It is rare, but there are times when I leave a theater, or shut off my TV, and don’t want to talk to anyone. My thoughts race, yet simultaneously, it feels like I’m doped to the gills. I’ve decided to call this phenomenon “movie daze.” Time after time a movie ends, and this high is not achieved. I need a stronger drug than the usual that’s been filtering through my eyes into my cerebral cortex to achieve my blissful “movie daze.” After all, I’ve been an addict for years. The same stuff isn’t going to work as well.
And then along comes Mary…
Sophomore efforts often prove a difficult affair for filmmakers. Especially when they have a successful feature film. Should they chose to stick to the same exact themes, and match the style that made their first film so well received? Or, should they switch tones, and show the world they are capable of multiple notes? This is a risky move. Fans have come to expect a certain kind of film.
The Soska sisters, known as The Twisted Twins, Jen and Sylvia, decided to go for broke, and switch things up. The results are breathtaking.
Katherine Isabelle plays Mary Mason, a broke med school student strapped for cash. She’s going to get the boot from school, and never fulfill her dreams of becoming a surgeon, unless she can find some money, and fast.
She sees an ad online for a gig at a strip club. And from there, through sheer happenstance, she is introduced into the world of unlicensed surgery. Mainly of the body modification kind. The type of work regular surgeons just won’t do.
Having been a fan of Isabelle for a while (see creepy joke post below) I can say without a doubt that this is her finest performance. She is vulnerable, yet capable of a ferocity so unnerving it’s eerie, all with just a look, or a specific tone to her voice, or just through her posture. Its all usually quite subtle. Yet, there are times she blows the roof off the fucking house, and cries with all the fury of a woman pushed past the brink of sanity. She is equally magnetic and repellent. Sympathetic, and so far gone you don’t even want to imagine her headspace. Even then, she still gets our empathy once the blood has stopped spurting.
Her supporting cast is just as compelling, from strip club owner Billy Barker (Antonio Cupo) the sleazeball with a heart of gold, to Lance Delgreggo (Twan Holliday) the muscle, with a love of shrimp, and intimidation. Stripper turned Betty Boop-alike, Beatress Johnson (Tristan Risk) and her high-pitched impersonation of the cartoon character from the 30’s makes an excellent on screen pairing for Mary. She, more than any other character, represents the world of body modification, and the strange, yet understandable desires of its patrons. For after all, under the scarring, the surgery, and the rest, they’re just like you and me. Ruby Realgirl (Paula Lindberg) does an excellent job, despite having some of the least screen time in the film.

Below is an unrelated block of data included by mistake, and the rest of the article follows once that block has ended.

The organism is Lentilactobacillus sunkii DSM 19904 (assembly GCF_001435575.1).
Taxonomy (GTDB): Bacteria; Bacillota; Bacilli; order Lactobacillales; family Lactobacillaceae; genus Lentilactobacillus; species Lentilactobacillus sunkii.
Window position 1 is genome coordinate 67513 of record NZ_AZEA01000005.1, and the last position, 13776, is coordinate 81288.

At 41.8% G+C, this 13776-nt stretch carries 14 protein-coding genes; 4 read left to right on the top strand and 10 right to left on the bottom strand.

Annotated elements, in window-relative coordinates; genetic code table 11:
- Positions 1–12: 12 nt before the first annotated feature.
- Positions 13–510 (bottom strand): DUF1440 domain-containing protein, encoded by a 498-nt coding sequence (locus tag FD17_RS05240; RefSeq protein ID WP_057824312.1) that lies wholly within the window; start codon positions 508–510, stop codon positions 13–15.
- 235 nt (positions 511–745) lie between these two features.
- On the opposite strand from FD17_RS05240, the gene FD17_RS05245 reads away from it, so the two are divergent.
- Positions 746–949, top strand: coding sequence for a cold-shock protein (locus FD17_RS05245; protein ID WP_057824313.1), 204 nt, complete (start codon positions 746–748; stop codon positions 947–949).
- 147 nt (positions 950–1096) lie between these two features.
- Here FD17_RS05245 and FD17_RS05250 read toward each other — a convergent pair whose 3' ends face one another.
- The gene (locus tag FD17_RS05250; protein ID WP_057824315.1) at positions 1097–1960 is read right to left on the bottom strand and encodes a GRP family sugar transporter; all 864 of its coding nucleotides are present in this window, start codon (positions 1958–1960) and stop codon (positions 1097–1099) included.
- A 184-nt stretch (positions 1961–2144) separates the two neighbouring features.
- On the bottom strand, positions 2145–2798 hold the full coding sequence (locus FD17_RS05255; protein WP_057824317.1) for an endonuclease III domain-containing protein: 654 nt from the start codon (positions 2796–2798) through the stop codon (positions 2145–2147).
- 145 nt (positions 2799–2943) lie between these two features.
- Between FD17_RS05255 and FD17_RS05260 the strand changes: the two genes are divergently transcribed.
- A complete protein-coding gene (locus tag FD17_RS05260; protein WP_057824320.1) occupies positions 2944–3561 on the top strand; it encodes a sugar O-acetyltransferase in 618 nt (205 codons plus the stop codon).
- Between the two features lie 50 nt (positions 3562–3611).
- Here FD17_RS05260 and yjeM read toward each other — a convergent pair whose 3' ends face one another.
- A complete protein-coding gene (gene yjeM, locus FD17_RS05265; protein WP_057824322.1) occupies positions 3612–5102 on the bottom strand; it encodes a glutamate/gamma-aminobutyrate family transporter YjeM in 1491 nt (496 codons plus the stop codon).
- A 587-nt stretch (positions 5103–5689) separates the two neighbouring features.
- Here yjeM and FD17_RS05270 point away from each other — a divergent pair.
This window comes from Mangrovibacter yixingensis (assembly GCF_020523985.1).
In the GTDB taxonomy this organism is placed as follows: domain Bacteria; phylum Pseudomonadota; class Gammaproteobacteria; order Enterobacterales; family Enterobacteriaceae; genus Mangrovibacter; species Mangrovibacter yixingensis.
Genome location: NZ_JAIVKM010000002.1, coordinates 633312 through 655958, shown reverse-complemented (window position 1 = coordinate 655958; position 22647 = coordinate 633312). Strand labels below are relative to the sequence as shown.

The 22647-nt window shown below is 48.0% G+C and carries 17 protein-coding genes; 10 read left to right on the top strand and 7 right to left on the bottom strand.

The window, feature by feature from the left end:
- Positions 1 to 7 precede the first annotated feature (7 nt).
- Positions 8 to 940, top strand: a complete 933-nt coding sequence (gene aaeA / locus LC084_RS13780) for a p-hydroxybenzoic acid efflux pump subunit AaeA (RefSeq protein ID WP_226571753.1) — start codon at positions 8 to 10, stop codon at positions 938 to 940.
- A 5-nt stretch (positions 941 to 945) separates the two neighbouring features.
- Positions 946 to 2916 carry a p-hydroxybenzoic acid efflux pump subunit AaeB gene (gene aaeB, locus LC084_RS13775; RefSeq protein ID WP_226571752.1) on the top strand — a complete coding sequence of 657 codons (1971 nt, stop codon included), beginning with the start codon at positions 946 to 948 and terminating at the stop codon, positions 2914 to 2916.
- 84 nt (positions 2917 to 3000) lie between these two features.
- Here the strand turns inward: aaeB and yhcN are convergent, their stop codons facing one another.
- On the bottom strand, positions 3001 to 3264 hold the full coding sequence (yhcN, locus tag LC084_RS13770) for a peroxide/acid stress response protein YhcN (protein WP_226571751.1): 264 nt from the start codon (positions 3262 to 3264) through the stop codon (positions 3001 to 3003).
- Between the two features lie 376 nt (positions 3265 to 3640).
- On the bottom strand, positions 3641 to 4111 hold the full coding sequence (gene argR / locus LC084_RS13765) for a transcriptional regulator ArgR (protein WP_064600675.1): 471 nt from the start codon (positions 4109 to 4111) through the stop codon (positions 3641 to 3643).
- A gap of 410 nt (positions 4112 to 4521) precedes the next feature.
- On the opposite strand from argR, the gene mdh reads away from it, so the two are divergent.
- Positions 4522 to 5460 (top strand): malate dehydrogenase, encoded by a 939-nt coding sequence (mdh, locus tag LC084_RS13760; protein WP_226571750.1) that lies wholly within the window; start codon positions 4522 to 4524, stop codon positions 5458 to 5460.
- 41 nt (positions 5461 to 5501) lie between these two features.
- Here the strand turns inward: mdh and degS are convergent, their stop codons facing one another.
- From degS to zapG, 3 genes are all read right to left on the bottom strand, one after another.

And let’s not forget the real monster in this flick, Dr. Grant (David Lovgren) who seems like a hard working instructor, and surgeon, until we discover…well, that’s for you to find out.
The practical effects in AM are gore-geous. Todd Masters and the aptly named MastersFX are truly disgusting. Yet, this isn’t a gore-fest like say, A Serbian Film. The violence is subtle, often just hinted at, or cut away from. When the leakage and cuts are shown they are unnerving, yet the time they aren’t shown, when the imagination fills in the gaps are almost worse. Don’t think the Soskas don’t realize this. They know how to get under your skin. How to leave a lasting scar.
The growth between their first film, and this film is incredibly impressive. Not only is the tone much darker, but the camera work has switched from a cinema verite style, to a much more stable style of camera work. It’s nice, especially in this world of found footage-athons, and shaky cam films which block out the sun. Imagine it, skillful framing, and shots designed to hold an image in the frame, and not zoom right the Hell past it before we can even appreciate the composition. Truly surgical precision is used in these shots. The cinematography is inspiring, and all praise goes to Brian Pearson for that.
There are still great one-liners, but the writing has also evolved. We are still treated to some familiar Soska themes and devices. The film stays true to the style they’ve developed, yet shows a whole new shade of black, all the more obsidian. If Dead Hooker was cooked medium, American Mary is positively charred.
I really enjoyed the music in American Mary. I must admit, I’m always nervous about movie scores, and song selection. Some of my favorite films have songs I just loathe in them. There wasn’t one song in AM I hated.
When you see a truly great film, it gives you strength to keep slogging through the mediocrity. You keep searching for that next big fix, the one which will leave you satiated, at least for a time. American Mary is a unique stroll down a dark alleyway, in which you find terrifying things, yet you can’t turn away. It is horrifying, yet beautiful. Disgusting, yet delicious.
And most importantly, it administers a remarkably high dosage, to keep you buzzed. Eventually the euphoria will pass, and you’ll find yourself with an intense craving for the next flick from the Soska sisters.
I’m quite itchy ladies, hurry up and bring us another hit.